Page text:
Shilo-based regiment returning to Manitoba after ‘incredible’ opportunity forming Queen’s Guard

A contingent of Royal Regiment of Canadian Artillery members will head home in the coming days after a once in a lifetime deployment to guard the Queen and the four royal residences in the London district.

Ninety Canadian soldiers and the 35-person Royal Canadian Artillery Band assumed the duties overseas from Oct. 4 to 22.

“It was incredible,” said Maj. Michael Crosier of the First Regiment, Royal Canadian Horse Artillery.

“This is a once in a lifetime, or a once in a career opportunity for everybody who’s doing this, and I think everybody saw it that way,” said Crosier, whose unit is based at CFB Shilo in Manitoba. 

“Everybody has taken advantage of this great opportunity here and just have been enjoying themselves immensely.” 

Crosier said the deployment was a once in a lifetime event for members of the Royal Regiment of Canadian Artillery. (Submitted by Royal Regiment of Canadian Artillery)

The RCA was invited to form the Queen’s Guard to honour and commemorate the 150th anniversary of the formation of the Royal Regiment of Canadian Artillery A and B batteries, Crosier said. 

“They were the first regular-force unit in Canada,” he said. “Their formation paved the way to become our own sovereign nation.”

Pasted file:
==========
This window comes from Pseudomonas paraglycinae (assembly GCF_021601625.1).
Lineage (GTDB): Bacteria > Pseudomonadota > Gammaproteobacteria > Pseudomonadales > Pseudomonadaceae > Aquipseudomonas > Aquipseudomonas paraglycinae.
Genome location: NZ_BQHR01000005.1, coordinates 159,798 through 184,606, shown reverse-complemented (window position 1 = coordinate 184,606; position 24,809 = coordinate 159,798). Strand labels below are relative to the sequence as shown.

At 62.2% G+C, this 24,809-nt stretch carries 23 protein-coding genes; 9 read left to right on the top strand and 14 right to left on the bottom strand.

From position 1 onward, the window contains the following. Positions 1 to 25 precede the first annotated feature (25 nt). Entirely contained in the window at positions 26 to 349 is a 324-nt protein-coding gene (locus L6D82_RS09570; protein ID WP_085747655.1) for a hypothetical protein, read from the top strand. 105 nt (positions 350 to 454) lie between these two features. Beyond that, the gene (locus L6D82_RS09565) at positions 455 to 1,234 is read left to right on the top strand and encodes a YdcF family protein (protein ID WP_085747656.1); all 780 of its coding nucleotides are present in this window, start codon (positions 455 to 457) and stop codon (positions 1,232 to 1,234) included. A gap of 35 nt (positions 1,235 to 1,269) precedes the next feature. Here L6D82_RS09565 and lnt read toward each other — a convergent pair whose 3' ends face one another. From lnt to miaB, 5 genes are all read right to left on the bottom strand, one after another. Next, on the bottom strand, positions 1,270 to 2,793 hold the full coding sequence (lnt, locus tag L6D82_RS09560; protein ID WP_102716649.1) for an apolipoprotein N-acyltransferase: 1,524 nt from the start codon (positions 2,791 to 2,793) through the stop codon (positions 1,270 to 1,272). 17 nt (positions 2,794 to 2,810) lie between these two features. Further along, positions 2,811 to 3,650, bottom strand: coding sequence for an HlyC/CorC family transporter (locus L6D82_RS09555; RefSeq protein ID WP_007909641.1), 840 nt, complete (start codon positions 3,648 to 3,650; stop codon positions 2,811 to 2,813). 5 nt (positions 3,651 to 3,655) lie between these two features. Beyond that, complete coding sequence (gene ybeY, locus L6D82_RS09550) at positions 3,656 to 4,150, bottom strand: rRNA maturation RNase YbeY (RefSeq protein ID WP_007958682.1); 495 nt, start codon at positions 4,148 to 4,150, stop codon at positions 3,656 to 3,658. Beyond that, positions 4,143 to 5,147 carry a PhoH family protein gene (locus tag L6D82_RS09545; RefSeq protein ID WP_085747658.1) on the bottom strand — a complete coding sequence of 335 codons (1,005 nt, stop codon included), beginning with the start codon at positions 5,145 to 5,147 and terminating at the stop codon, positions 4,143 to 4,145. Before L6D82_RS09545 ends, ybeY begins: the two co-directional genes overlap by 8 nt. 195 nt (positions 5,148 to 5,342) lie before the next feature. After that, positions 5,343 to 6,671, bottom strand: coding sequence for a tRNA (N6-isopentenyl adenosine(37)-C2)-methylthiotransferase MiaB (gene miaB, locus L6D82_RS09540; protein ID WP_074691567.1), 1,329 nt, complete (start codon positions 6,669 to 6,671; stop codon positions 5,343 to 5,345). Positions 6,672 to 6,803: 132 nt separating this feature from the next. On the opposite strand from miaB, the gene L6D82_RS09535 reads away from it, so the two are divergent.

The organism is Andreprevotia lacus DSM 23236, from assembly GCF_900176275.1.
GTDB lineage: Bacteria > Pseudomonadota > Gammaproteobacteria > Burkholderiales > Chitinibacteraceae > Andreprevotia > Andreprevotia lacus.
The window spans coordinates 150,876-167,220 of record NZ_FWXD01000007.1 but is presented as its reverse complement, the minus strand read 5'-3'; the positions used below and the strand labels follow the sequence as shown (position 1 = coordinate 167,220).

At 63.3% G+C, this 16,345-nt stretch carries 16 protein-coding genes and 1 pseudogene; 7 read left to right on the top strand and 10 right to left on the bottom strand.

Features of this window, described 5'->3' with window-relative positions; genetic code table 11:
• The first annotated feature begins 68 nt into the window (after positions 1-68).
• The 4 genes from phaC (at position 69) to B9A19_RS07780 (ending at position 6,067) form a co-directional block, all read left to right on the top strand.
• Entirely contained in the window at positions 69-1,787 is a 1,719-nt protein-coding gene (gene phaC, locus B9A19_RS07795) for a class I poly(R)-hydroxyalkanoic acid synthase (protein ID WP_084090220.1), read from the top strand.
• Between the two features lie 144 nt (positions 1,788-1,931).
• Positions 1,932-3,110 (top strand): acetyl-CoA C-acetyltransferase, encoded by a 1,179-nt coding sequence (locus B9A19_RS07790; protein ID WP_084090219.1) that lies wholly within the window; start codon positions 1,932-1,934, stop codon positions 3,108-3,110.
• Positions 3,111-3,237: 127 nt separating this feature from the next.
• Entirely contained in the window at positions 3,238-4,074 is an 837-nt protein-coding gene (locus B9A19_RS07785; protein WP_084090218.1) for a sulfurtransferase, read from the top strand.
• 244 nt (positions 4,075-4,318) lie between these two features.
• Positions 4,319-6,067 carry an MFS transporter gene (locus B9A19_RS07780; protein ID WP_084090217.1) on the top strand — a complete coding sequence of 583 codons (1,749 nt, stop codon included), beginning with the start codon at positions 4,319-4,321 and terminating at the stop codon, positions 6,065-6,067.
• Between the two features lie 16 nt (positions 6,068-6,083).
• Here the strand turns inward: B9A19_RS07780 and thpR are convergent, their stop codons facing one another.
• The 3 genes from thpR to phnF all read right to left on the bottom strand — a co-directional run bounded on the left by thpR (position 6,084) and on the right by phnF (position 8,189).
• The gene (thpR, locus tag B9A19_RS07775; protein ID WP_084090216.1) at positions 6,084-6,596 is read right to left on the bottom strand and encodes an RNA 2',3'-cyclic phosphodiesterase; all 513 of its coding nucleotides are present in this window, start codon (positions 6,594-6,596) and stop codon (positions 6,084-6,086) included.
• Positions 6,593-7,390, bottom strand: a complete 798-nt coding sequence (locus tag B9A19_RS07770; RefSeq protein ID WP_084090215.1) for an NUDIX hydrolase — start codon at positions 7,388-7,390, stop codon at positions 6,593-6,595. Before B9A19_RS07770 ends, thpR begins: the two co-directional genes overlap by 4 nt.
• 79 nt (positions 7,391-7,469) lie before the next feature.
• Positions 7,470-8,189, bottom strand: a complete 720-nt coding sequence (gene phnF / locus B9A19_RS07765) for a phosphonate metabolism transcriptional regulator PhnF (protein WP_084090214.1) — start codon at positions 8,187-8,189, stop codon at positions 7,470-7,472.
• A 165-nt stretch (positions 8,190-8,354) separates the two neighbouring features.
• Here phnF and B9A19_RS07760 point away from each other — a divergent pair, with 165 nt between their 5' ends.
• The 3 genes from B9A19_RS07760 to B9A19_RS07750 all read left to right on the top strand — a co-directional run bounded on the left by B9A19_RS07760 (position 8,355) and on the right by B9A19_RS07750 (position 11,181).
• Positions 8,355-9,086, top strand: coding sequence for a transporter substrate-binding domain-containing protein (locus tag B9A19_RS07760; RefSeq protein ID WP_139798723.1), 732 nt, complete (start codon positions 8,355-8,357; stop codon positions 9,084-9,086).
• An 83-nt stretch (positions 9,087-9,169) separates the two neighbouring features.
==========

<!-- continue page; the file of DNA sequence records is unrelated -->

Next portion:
While Crosier’s unit is based in Manitoba, where the majority of the solders who formed the guard are currently stationed, he said the contingent that travelled overseas was made up of members of other artillery regiments from across Canada.

They spent six weeks in total overseas, and for three weeks served as the Queen’s Guard at Buckingham Palace, St. James’s Palace, Windsor Castle and the Tower of London.

The Canadian contingent has been in the United Kingdom for six weeks. (Submitted by Royal Regiment of Canadian Artillery)

For the mount and dismount ceremonies (formal ceremonies in which the guard is changed), which occurred eight times, the members of the Queen’s Guard were accompanied by the 35-person Royal Canadian Artillery Band.

Crosier said a highlight for the whole troop was having the opportunity to meet Queen Elizabeth herself. 

“She has an incredible ability to put everybody at ease immediately,” he said. “She starts talking with you … [and] you’re not nervous. You’re just talking to her, and you can tell she’s been doing this for a long time.

“She went through and she engaged with everybody … she’s an amazing woman,” Crosier added. “Absolutely incredible.” 

While the contingent was overseas to work, Crosier said the significance of the Queen’s invitation during an important year for the regiment was not lost of the troops.

“It is incredibly significant that we’re doing it this year,” Crosier said. “I’m proud to have been given this opportunity.” 

The group returns to Canada on Tuesday.